for balanced power, I have mixed feelings. It is somewhat effective, but
not a panacea. Understand that I am not looking to modify your gear, but
I can say than when noise-prone gear is "fixed" it sounds better too.
Like the aforementioned impedance-balanced
method of interconnecting audio gear, to be effective, Balanced Power requires
a similar form of "impedance equity" in the power distribution system.
Not all gear treats incoming power in the same way. A customer once bought
a balanced power transformer because he had read in a magazine that it
was a miracle box. When it showed up, it was too heavy to move and there
was nowhere to put it. However, the real problem was summer brownouts,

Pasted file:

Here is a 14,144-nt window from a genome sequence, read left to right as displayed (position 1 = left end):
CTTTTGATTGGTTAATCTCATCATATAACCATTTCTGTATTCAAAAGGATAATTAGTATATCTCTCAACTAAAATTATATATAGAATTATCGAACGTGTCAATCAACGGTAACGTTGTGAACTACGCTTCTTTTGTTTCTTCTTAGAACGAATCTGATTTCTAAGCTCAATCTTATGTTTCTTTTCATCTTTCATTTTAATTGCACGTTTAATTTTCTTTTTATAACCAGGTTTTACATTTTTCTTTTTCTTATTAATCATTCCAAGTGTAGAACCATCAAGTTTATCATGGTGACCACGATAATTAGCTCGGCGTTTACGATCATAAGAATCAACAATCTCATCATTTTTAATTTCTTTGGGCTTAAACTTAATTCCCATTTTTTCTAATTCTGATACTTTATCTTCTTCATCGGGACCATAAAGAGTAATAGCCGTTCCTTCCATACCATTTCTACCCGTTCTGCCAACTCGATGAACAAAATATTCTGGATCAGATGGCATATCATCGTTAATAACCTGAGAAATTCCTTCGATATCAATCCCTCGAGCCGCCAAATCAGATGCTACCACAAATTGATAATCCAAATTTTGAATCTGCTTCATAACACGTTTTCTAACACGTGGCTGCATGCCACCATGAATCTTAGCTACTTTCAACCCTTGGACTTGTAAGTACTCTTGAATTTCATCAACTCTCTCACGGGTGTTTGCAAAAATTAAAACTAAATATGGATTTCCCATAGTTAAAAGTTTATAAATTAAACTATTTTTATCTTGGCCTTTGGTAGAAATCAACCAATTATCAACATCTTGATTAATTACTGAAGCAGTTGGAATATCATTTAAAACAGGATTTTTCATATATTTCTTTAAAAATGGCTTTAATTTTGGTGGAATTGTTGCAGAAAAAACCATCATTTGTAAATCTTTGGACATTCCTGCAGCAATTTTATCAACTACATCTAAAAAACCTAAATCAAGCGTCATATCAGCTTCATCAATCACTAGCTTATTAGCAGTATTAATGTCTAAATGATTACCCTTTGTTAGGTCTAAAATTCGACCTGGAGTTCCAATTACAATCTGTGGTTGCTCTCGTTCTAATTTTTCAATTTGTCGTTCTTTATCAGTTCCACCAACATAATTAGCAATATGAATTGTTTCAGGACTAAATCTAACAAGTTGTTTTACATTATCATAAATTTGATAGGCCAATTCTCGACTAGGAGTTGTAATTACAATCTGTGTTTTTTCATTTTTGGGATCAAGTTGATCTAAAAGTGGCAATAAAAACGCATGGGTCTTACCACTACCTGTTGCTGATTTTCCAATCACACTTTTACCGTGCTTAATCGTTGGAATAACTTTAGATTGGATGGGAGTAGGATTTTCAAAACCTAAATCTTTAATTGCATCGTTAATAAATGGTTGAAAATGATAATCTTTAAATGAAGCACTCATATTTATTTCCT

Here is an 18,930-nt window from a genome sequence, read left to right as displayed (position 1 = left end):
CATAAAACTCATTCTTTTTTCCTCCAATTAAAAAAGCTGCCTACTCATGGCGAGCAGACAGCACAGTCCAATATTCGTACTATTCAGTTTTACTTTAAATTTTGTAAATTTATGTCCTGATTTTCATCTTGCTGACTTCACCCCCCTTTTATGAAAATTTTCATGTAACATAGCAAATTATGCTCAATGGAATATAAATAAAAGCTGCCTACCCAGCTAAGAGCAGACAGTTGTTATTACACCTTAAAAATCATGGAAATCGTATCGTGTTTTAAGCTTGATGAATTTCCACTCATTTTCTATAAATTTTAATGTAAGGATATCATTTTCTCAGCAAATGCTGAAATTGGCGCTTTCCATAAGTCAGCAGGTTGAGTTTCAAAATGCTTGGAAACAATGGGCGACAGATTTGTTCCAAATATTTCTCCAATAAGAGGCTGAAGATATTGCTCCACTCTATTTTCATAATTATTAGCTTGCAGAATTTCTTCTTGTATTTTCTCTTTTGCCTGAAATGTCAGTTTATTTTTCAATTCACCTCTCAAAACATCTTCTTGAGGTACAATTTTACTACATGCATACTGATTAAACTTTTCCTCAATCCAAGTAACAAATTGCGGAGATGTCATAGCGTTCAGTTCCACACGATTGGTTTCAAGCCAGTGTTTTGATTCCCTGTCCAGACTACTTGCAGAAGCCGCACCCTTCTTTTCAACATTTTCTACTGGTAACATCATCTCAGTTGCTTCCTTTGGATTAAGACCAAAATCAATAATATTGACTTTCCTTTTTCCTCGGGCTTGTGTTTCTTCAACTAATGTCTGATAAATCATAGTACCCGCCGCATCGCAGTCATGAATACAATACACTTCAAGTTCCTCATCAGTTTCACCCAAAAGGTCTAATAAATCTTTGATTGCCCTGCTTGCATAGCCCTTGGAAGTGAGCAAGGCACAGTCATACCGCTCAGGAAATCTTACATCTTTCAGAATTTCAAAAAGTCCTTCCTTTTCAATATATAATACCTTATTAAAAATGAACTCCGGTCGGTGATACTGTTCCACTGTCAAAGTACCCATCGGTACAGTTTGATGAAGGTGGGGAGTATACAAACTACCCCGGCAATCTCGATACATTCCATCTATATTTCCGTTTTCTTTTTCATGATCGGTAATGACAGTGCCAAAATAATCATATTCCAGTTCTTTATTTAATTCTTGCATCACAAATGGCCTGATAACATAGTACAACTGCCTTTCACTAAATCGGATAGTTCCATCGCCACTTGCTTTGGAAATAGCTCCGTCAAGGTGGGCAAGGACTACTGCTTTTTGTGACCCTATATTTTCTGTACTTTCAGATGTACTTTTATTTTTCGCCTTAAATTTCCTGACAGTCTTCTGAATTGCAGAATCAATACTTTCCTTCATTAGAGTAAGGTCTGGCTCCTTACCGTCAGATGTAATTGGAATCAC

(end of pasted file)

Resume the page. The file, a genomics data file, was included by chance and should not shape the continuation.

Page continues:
something a balanced-power transformer doesn’t fix.
All transformers that are big enough to
run an entire recording area—including lights—are big, heavy, and potentially
noisy. They make physical noise as well as radiated noise so location is
key, preferably where the power lines enter the facility, as far away from
guitars and analog tape machines as possible. Although there are project-studio-sized
transformers available, do yourself a favor by consulting an electrician
about the best solution for your needs, as well as the optimum place to
install a transformer if you really need one.
RFI and Television Interference—also known
as RFI/TVI—is a lot more squirrelly than your garden variety hums and buzzes,
but the root of their evil is the same. RFI has an obvious sound. TVI,
on the other hand, sounds very similar to a power-buzz, except it tends
to vary in character, with a phase-sweeping quality. That is because TVI
is video picture noise with a 59.95 Hz fundamental—0.05 cycles per second